i’ve only done two batches. both 10 gallons. the first one sierra madre which turned out drinkable but lacking the bite that store bought sierra nevada has. the second is a black ipa that is currently in secondary. i would like to brew a batch every two to three weeks but if the secondary has to be the same temp as the primary i would have to figure out how to maintain the temp.

The term is “secondary fermenter” which is used for clarifing and flavor maturing without being in contact with the yeast waste from the fermentation. I find a secondary fermenter to be extra work. I rack the beer for bottling out of the primary fermenter after about 4 weeks which is sufficient time for clarity. I then bottle condition with corn sugar and CBC-1 yeast for 2+ weeks. Bottle conditioning is secondary fermentation! Big beers bottled this way can last for many years.

i have a few questions about doing a secondary in keg.

  1. i’m assuming it wouldn’t need an air lock since fermentation should be complete. would i just vent it with the relief valve or would that even be necessary?

  2. also does the secondary have to be the same temp as the primary? i only have room for two carboys in my chest freezer. if the temp of the secondary doesn’t matter i could just use the chest freezer for the primary.

  3. if i do the secondary in a keg and the temp doesn’t matter could i cold crash before racking to the secondary so not to have rack a third time?

i’ve only done two batches. both 10 gallons. the first one sierra madre which turned out drinkable but lacking the bite that store bought sierra nevada has. the second is a black ipa that is currently in secondary. i would like to brew a batch every two to three weeks but if the secondary has to be the same temp as the primary i would have to figure out how to maintain the temp.[/quote]

No air lock necessary. Fermentation is over and kegs are rated for 150psi. The cold crash is to get stuff to drop out faster. You don’t have to transfer a third time, just throw out the first pour. Don’t get the beer too warm, but keeping it room temp, 75*F will be ok.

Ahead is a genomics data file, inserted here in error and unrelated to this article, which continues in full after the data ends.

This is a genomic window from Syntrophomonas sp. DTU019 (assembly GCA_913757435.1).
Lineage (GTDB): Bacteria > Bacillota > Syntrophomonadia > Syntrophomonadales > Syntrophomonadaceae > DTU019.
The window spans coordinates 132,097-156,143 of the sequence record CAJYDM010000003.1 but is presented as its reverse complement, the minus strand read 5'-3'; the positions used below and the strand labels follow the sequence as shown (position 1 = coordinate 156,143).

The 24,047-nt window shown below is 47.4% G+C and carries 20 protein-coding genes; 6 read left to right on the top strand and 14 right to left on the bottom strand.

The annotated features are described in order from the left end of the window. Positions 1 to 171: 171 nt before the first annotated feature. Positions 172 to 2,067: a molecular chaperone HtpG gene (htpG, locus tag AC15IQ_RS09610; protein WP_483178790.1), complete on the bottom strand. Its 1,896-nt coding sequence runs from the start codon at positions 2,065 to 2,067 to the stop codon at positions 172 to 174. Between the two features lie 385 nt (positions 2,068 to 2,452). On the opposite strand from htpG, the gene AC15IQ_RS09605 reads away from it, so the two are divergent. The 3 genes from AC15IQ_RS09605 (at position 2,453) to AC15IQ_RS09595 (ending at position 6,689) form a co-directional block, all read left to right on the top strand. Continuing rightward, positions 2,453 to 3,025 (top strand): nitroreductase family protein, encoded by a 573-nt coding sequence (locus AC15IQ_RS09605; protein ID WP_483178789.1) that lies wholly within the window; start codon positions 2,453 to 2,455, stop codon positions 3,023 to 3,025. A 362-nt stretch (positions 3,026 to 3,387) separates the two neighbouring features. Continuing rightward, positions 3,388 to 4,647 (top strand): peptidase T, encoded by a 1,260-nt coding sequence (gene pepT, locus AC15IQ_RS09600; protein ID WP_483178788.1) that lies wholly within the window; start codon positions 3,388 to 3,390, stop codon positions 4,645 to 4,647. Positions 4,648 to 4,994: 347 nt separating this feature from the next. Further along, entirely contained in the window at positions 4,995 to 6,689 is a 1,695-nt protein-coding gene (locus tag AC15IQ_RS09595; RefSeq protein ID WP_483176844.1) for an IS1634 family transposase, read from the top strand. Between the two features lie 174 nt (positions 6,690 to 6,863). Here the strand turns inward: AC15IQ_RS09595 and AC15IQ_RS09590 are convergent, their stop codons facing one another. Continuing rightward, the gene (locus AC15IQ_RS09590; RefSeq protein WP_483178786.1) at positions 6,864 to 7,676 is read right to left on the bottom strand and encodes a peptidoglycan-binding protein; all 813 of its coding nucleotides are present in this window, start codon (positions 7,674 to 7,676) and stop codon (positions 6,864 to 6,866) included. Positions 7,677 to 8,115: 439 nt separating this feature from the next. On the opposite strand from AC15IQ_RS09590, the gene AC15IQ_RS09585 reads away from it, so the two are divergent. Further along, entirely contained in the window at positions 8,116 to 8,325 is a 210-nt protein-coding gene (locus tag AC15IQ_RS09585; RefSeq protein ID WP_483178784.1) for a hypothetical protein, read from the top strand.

[quote=“mvsawyer”]…just throw out the first pour.[/quote]Blasphemy! Lots of quality B vitamins in that glass and your wife will appreciate the warmer sheets, too. :wink:

[quote=“mvsawyer”]
No air lock necessary. Fermentation is over and kegs are rated for 150psi. The cold crash is to get stuff to drop out faster. You don’t have to transfer a third time, just throw out the first pour. Don’t get the beer too warm, but keeping it room temp, 75*F will be ok.[/quote]

thanks. in my mind i thought it would be ok but i just needed conformation. :cheers:

I usually don’t condone alcohol abuse…what am I saying? Yes I do! But I never thought about the warm sheets…

I usually don’t condone alcohol abuse…what am I saying? Yes I do! But I never thought about the warm sheets…[/quote]
what are these warm sheets you speak of?

Farting from drinking the yeast, im assuming it’s gonna produce co2 in your in your gut.

Warm like a dutch oven. :stuck_out_tongue:

But how do you kiss her good night with the gasmask on? :mrgreen: Cheers

Ok, after 70+ batches using secondary, I have successfully (?) kegged two beers with an extended stay in primary followed by a week-long cold crash and then straight to keg: Cream Ale and American Wheat.

I didn’t think it possible. But, I gave it a shot because there are those amongst us who swear by it (for lower gravity beers?). And, after 3 days of force carbing they both tasted great tonight !!

There was admittedly some level of discomfort, as I racked to the keg with ALL KINDS OF STUFF IN THE BOTTOM OF THE CARBOY. Thankfully, the cold crash settled most of it and I think hardly any made it into the keg.

I’ll post back in the morning, if the lack of secondary led to any digestive tract issues, which might have been my number one worry about this… :smiley: